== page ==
Come play inside a writer's brain, scary!

It’s First Monday again, time to share your thoughts and ask me any questions you have to do with writing, editing or publishing your work. Today’s first question was inspired by a discussion I had on Facebook with Serena Lockwood Dorman, so thank you Serena for the tip.

She said, “I just thought, Valerie, since you do the monthly advice blog for newish writers, you should do a post on what makes you stop reading a story. I’ve been reading a lot of stories on Wattpad and when I come across certain things I click out of the story right away. It would be helpful to know what instantly turns seasoned authors off.”

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I thought for a minute. As a reader, I’m fairly forgiving as long as the story grabs me. But here’s the list I gave Serena:

1. Bad writing. If the story has too many mistakes, spelling, grammar and the like, jumps around from one character’s point of view to another – known as head-hopping – or otherwise pulls me out of the story, then I’m not likely to keep reading.

2. Too much description not relevant to the story, so I skip. As Chuck Wendig blogged recently, we don’t need to see every sip of coffee the character takes. It becomes a distraction. As a reader, I want the words to disappear and have the story run like a movie in my head. When a character enters a room, I want to see what they see, not every stick of furniture as a judge on The Block sees it, but what’s relevant to that particular character. Put yourself inside their head and show us what they notice and why, as it relates to the story, and I’ll keep reading.

3. Good character doing bad things, even if for good reason. For example, a hero is broke and needs medicine for a child. He stumbles across the proceeds of robbery and decides to keep it – this still makes him a bad person IMO. He may be sorely tempted to keep the money. Another character may think he has – there’s a story in that – but ultimately, torn and tested, a good person will do the right thing.

4. One character out to despoil the environment the other character loves. For some reason this conflict appeals to new writers. Apart from being predictable, someone has to lose. There’s no solution where one or the other doesn’t have to give in. Think of another conflict.

5. Any story where the ending is obvious early in the book. Writers are your toughest audience. If you can keep us reading and wondering, you’ll keep any reader.

I’m also not fond of a heroine taking up with her late husband’s brother, or issues like spousal abuse, miscarriage or loss of a partner not treated seriously. They can provide powerful motivations, but do your homework and have a care for readers who’ve been there.

Now over to you. What stops you from reading or finishing a book? Share your thoughts in the comments below. If you want your comment to appear without moderation, click on the “sign me up” button to subscribe. I don’t share your email details with anyone.

Valerie
About the author
Valerie Parv is one of Australia’s most successful writers with more than 29 million books sold in 26 languages. She is the only Australian author honored with a Pioneer of Romance Award from RT Book Reviews, New York. With a lifelong interest in space exploration, she counts meeting Neil Armstrong as a personal high point. She loves connecting with readers via her website valerieparv.com @ValerieParv on Twitter and on Facebook. She is represented by The Tate Gallery Pty Ltd tategal@bigpond.net.au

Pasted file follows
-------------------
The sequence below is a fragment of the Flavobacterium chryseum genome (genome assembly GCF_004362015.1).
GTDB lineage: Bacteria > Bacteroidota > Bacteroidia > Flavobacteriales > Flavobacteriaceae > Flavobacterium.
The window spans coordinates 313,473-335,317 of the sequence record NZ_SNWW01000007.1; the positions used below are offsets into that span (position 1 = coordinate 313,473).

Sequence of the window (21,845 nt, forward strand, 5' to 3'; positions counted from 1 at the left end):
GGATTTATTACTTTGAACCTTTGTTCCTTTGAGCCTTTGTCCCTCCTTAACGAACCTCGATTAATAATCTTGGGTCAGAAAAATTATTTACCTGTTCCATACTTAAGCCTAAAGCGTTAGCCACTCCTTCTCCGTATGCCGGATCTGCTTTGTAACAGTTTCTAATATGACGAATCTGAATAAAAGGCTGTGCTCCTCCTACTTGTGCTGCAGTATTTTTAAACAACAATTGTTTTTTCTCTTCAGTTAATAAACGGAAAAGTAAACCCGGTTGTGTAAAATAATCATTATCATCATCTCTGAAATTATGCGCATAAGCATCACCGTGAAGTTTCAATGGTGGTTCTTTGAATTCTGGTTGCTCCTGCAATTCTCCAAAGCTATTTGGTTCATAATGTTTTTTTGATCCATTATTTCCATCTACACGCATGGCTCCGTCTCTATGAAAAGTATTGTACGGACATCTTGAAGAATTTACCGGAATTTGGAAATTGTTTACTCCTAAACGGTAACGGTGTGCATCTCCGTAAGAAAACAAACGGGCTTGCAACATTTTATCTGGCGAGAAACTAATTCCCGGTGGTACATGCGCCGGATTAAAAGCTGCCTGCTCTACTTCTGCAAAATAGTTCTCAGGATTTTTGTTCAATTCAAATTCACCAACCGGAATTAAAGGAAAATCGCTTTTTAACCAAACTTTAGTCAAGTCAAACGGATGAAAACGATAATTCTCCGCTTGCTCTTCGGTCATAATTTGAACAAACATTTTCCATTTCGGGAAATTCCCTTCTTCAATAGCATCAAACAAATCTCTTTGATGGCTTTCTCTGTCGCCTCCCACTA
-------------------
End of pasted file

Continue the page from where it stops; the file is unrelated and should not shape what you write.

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Comments on: "First Monday Mentoring for May: what stops you reading a book?" (6)

  1. Great blog, Valerie! And so true. One of my pet peeves is when everyone in the story is too perfect. Everyone is good looking and great at everything they do — even the villains. If I don’t put it down altogether, I will start skimming, and that’s just as bad, IMO.

    Cheers,
    Jennie

  2. serenadorman said:

    *blushing* I’m very thankful you took the time to answer this question. As a new writer it’s easy to get tunnel vision and overlook things that would irritate you as a reader reading your own book or work in progress. You type, type, type and when you look back you realize you’ve just unleashed a whole lot of word vomit. Your thoughts are very interesting and have made me look at characters and plot points more closely. Thank you!

    • Happy to help, Serena. We can’t always avoid writing annoyances into the book. It’s usually better to spill everything onto the screen and edit later.

  3. The use of obscenity just to sell the book (and believe me, I can tell the difference between that and genuine characterization) has me putting a book down so fast its pages spin. I’m with you on the telegraphing of plot, too. I mean, I know in the Romance genre, the Hero & Heroine will be living Happily Ever After, and in the Mystery genre, we hope, at least, that the villain is safely caught & put behind bars, but we want to see a genuine struggle to get there. 🙂

    I also don’t like grammatical errors, but it takes consistent poor grammar in prose (not dialogue) to make me give up. (And if the story is interesting enough otherwise, I’ll at least peek at the end to see how it turned out.)

    What makes me keep reading? A story that I can’t put down, something that pulls me into the pages, sparkling dialogue, or an intriguing plot…great characters… All those things make me want to finish a book. 🙂

    • I agree with all your points, Marion. Also what keeps you – and an editor – reading. I’ll forgive a great many mistakes if the story catches me up so I want to find out what happens next.

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